They may have nothing else in common, but three big new monographs give fuller, more in-depth views of their already well-known subjects than we’ve had before. Brassaï (Fundación MAPFRE), the catalogue for a retrospective exhibition that goes to SFMOMA in November, is, on first glance, the most familiar of the three. Although there are a number of previously unseen cityscapes and foreign views, we’ve seen most of these pictures of Parisian nightlife, with its thugs, swells, and bar girls, before. What’s new and immensely valuable is the supporting material, including meticulously researched, richly illustrated essays by Peter Galassi and Stuart Alexander, and a welcome emphasis on Brassaï’s work in the illustrated press; one section reproduces his pages in the avant-garde journal Minotaure. Joel Meyerowitz takes the retrospective into his own hands in Where I Find Myself (Laurence King), narrating his history in reverse by starting with the most recent work and going backward. In a career largely defined by color street work, there have been countless zigs and zags – into portraiture, reportage, black and white, the sublime seascapes of the Provincetown Bay/Sky series, and the devastation of Ground Zero. At least half the pictures here look new or newly contextualized; what connects them is Meyerowitz’s drive to witness the world, to give it shape. Early on, to overcome his shyness, he would photograph at parades, all but unnoticed by the throngs. “I could slip in under their gaze,” he writes, “like a plane flying too low to be picked up by radar. I would get so close I could hear them breathing.” Sally Mann’s A Thousand Crossings (Abrams) proceeds more or less chronologically through some 40 years of work, but time is difficult to pin down here. The catalogue for a traveling exhibition at the National Gallery of Art in Washington, D.C., through May 28 (see Sally Mann: Southern Discomfort, page 30), Crossings folds Mann’s work with her immediate family into what is essentially a book about the South at its most haunted and haunting. Impressionistic landscapes, some made on Civil War battlefields, dominate. Mann gives history palpable presence; essays by Hilton Als, Malcolm Daniels, and the exhibition’s curators, Sarah Greenough and Sarah Kennel, put it all in perspective.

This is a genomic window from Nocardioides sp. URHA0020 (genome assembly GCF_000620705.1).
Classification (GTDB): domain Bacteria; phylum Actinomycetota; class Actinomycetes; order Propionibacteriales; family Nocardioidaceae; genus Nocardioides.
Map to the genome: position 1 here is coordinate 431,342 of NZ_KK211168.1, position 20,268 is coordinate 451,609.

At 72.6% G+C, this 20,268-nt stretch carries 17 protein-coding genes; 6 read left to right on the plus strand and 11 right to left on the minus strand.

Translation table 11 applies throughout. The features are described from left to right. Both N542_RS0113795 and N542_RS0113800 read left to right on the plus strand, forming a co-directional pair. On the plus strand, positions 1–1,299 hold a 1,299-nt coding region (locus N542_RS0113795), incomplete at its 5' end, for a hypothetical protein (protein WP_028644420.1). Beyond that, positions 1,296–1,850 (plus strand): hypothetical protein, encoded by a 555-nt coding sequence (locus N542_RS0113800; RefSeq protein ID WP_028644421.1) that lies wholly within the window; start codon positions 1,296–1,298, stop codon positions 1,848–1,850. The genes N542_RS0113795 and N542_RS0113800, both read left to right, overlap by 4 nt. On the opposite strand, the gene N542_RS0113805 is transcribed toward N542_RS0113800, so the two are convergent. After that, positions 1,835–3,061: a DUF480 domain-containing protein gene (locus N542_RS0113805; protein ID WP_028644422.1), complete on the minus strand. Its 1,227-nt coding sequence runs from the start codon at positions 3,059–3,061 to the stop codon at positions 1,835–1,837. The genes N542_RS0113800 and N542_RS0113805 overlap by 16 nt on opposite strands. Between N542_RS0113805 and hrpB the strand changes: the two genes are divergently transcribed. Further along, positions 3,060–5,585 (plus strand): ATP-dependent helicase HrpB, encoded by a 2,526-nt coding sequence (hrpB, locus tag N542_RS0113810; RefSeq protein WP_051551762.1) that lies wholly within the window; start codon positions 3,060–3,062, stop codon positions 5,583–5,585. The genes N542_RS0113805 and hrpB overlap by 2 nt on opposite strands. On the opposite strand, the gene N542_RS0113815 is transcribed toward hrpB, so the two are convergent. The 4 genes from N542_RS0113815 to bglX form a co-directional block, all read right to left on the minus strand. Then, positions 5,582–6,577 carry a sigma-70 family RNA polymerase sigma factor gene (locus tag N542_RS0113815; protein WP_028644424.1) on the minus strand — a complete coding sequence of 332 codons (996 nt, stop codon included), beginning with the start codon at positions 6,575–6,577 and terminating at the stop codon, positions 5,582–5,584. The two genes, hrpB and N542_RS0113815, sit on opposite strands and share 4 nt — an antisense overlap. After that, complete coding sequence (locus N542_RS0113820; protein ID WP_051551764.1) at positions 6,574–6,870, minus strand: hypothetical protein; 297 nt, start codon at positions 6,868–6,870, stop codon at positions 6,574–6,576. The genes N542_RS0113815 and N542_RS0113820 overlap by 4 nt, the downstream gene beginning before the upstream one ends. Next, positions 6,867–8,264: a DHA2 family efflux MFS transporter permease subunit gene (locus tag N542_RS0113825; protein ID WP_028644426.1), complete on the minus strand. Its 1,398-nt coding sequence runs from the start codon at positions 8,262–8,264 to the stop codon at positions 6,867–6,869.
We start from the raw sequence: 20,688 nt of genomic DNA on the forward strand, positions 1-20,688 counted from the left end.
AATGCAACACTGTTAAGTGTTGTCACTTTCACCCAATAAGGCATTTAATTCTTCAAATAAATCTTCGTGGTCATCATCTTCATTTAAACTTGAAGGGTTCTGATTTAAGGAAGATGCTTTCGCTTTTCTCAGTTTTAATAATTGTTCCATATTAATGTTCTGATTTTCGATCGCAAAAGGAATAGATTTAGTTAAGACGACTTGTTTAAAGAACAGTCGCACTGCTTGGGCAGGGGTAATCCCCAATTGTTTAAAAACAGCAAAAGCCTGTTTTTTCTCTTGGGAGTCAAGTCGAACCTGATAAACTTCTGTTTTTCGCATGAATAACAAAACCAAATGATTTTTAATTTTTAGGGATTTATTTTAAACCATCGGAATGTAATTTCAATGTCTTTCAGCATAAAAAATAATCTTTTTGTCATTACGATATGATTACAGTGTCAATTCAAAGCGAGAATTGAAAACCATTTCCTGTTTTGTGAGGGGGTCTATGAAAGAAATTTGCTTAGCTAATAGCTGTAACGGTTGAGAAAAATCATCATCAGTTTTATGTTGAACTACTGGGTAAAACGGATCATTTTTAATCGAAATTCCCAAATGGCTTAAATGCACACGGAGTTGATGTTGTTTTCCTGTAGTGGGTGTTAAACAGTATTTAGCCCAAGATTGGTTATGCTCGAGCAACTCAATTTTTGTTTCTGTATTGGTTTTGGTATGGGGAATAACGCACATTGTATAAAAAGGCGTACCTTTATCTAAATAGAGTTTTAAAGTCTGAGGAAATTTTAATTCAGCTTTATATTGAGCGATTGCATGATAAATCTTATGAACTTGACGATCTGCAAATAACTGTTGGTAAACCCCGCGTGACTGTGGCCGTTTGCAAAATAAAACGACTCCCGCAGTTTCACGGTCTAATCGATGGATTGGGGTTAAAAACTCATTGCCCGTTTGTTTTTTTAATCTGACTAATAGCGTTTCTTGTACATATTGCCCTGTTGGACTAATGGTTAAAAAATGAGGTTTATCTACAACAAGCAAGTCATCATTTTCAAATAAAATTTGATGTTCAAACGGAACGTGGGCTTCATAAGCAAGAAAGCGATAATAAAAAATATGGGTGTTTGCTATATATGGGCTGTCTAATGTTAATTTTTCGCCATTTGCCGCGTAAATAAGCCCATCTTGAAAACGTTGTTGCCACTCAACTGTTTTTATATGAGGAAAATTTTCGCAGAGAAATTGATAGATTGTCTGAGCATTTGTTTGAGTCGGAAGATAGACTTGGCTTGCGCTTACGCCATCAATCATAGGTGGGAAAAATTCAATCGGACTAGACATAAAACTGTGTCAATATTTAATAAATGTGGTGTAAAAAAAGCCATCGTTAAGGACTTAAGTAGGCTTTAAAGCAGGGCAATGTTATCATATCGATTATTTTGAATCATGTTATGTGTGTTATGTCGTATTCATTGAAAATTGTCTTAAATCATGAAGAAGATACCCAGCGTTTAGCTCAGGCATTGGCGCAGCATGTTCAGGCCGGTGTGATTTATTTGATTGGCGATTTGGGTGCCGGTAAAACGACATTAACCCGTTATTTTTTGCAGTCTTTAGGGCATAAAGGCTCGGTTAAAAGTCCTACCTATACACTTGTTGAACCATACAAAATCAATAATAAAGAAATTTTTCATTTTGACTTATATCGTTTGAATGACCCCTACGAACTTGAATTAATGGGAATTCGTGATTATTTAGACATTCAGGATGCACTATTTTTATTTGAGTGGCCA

Jojakim Cortis and Adrian Sonderegger, Swiss photographers who met in Zurich art school, delve into a different sort of history in Double Take (Thames & Hudson) – the history of their own medium. Working in the studio with ordinary materials (cotton wool, transparent paper, feathers), they re-create famous photographs, rendering two-dimensional images in three dimensions, as if returning to the moment the picture was first made, but at tabletop scale. Their source material is, for the most part, immediately recognizable: the explosion of the Hindenburg, Buzz Aldrin’s footprint on the moon, Harold Edgerton’s milk splash, Robert Capa’s falling soldier. Their reconstructions are painstaking, often involving research into the original site or circumstance; they think of themselves as working “like forensic detectives.” And the results, in miniaturized scale, are astonishing. But their final photographs are not duplicates of the iconic originals – they’re pictures of the messy, improvisatory process of re-creating them without Photoshop. That moonwalk footprint was made on a square of what looks like cement dust with a slatted piece of wood, left on the floor nearby along with some red marking pens, a spoon, and a dustpan. William Eggleston’s bare bulb on a red ceiling hangs only a few feet above a floor scattered with the debris of its construction, the “room” it’s in nothing but a plasterboard corner propped up with a tripod. “We want to activate the viewer,” Sonderegger says, and engaging us in the process brings photographic history back to something like life.